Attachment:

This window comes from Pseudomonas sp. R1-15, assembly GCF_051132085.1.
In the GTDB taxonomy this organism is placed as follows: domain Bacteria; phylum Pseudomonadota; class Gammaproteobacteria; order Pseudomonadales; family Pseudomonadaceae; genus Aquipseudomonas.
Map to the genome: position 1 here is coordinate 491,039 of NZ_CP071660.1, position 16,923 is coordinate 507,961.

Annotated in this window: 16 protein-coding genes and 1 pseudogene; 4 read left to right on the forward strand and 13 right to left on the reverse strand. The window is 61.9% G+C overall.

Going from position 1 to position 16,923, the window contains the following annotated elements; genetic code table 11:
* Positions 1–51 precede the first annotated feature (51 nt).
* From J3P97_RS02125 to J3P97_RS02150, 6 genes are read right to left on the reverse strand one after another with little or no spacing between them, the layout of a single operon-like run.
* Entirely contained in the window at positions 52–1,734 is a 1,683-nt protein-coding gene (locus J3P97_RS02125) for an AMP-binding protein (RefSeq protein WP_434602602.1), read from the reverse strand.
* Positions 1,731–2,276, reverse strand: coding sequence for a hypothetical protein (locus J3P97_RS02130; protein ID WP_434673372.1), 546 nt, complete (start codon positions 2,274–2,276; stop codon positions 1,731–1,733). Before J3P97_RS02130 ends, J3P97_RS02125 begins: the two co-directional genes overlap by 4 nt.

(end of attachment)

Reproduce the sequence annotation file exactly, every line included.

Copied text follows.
This window comes from Pseudomonas sp. R1-15, assembly GCF_051132085.1.
In the GTDB taxonomy this organism is placed as follows: domain Bacteria; phylum Pseudomonadota; class Gammaproteobacteria; order Pseudomonadales; family Pseudomonadaceae; genus Aquipseudomonas.
Map to the genome: position 1 here is coordinate 491,039 of NZ_CP071660.1, position 16,923 is coordinate 507,961.

Annotated in this window: 16 protein-coding genes and 1 pseudogene; 4 read left to right on the forward strand and 13 right to left on the reverse strand. The window is 61.9% G+C overall.

Going from position 1 to position 16,923, the window contains the following annotated elements; genetic code table 11:
* Positions 1–51 precede the first annotated feature (51 nt).
* From J3P97_RS02125 to J3P97_RS02150, 6 genes are read right to left on the reverse strand one after another with little or no spacing between them, the layout of a single operon-like run.
* Entirely contained in the window at positions 52–1,734 is a 1,683-nt protein-coding gene (locus J3P97_RS02125) for an AMP-binding protein (RefSeq protein WP_434602602.1), read from the reverse strand.
* Positions 1,731–2,276, reverse strand: coding sequence for a hypothetical protein (locus J3P97_RS02130; protein ID WP_434673372.1), 546 nt, complete (start codon positions 2,274–2,276; stop codon positions 1,731–1,733). Before J3P97_RS02130 ends, J3P97_RS02125 begins: the two co-directional genes overlap by 4 nt.